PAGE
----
Eight hundred asylum seekers are now squatting in a former government building in the Paleizenstraat in Schaarbeek (Brussels). Conditions are dreadful as VRT’s Terzake programme was able to verify.
The premises were initially intended to accommodate Ukrainian refugees and are unfit to house large numbers of asylum seekers. One asylum seeker told VRT: “There’s no loo. We are living live animals but we are humans”.
Few have a mattress to sleep on. For the others a cold floor beckons. The local authorities speak of diphtheria, scabies and possibly TB.
Refugees from different countries congregate together in the building. “The Eritreans stay here, the Burundians there” says one inhabitant.
Each nationality has its responsibilities and each take turns to guarantee security. On arrival a check is carried out to make sure everybody has Appendix 26, the document that shows somebody has applied for asylum and has a right to accommodation. Under EU law all asylum seekers have a right to board and lodging. Here Belgium is currently failing to meet its obligations.
Marie Doutrepont of Progress Lawyers Network sums up the situation: “No food, no legal aid, no medical aid, no social aid. It’s like being on the street, only with a roof over your head”.
“The Belgian authorities don’t respect the rule of law. We have a secretary of state who says ‘I don’t fee like it. I don’t have the political will to respect the decision’”.
These are words immediately dismissed by asylum secretary De Moor: “These people in Schaarbeek have an absolute right to protection. We are making great efforts to provide accommodation. Fedasil (the government asylum agency that provides accommodation) freed up over a thousand places this month alone. A further 500 places will be added next month”.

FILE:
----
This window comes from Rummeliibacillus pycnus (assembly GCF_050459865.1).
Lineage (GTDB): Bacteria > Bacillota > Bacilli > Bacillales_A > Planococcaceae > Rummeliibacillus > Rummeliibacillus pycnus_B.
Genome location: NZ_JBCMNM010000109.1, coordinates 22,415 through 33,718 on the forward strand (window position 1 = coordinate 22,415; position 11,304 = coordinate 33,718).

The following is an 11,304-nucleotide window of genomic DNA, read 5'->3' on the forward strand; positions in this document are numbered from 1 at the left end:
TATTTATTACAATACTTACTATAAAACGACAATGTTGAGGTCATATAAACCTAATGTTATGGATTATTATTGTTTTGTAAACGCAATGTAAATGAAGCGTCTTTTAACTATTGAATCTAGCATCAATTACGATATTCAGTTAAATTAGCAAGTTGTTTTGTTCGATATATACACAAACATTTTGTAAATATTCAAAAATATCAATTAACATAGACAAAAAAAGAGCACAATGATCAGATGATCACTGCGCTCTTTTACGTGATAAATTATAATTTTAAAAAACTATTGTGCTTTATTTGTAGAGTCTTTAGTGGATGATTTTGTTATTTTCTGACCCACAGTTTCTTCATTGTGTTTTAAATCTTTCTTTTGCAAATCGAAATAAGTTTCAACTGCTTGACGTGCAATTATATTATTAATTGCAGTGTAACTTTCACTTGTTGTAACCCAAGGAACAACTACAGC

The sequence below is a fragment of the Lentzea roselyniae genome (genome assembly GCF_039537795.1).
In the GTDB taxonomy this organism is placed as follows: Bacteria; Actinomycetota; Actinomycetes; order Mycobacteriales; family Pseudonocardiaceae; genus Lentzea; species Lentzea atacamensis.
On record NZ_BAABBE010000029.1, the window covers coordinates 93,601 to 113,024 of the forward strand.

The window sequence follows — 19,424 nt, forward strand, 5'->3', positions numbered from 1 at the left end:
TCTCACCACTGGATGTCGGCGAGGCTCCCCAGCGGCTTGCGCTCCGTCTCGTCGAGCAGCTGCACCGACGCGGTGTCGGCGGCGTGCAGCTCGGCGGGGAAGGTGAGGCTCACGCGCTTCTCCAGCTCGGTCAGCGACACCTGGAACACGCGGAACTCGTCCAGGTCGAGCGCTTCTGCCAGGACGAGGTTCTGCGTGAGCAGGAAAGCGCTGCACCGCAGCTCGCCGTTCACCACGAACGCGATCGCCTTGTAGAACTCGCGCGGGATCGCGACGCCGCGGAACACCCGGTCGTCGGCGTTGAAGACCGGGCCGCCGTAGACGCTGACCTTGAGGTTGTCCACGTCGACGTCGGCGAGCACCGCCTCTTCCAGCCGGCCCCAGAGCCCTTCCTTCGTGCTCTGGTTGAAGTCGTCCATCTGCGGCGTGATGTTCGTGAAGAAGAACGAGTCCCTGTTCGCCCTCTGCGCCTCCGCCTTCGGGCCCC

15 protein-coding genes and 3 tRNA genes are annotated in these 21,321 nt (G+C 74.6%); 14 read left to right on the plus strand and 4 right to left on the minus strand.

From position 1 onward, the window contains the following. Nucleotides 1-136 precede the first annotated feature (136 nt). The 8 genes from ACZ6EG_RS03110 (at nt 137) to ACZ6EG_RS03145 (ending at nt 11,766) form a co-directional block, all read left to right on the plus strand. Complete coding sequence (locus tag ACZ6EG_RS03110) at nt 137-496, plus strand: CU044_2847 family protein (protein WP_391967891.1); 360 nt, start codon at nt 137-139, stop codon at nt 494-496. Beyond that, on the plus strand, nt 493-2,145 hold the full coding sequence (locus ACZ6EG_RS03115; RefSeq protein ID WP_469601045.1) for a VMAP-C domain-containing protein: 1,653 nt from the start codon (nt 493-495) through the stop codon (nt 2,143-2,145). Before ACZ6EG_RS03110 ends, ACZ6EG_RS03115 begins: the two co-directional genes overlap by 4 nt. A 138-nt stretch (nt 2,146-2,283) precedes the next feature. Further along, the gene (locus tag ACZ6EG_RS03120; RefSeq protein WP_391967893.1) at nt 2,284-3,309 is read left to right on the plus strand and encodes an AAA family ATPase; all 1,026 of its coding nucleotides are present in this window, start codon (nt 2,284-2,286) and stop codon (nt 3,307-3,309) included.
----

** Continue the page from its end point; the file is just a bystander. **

“For some time now we have noticed it’s insufficient and Fedasil can’t cope alone”.
The proprietor of the premises in Schaarbeek has taken legal action and the asylum seekers now have weeks to vacate the property.
Asylum secretary De Moor fingers the failure of European asylum policy. She says the policy isn’t working and a handful of countries, Belgium, the Netherlands, Germany and Austria are having to accept many more asylum seekers: “We are going from one crisis to another. This is no longer tenable”.
Emergency European talks on Friday resulted in the decision to put a new action plan in place within weeks: member states must co-operate more readily, rescue operations need to be co-ordinated and a voluntary, working solidarity mechanism is needed.
Quizzed about Dutch proposals to carry out stricter checks on national borders Ms De Moor said she didn’t oppose a wall being thrown up around the EU’s external borders as long as this was a wall with a door: “Physical barriers are possible. A strong Europe is a Europe that carries out checks,” said the minister.
More European talks are planned in ten days’ time.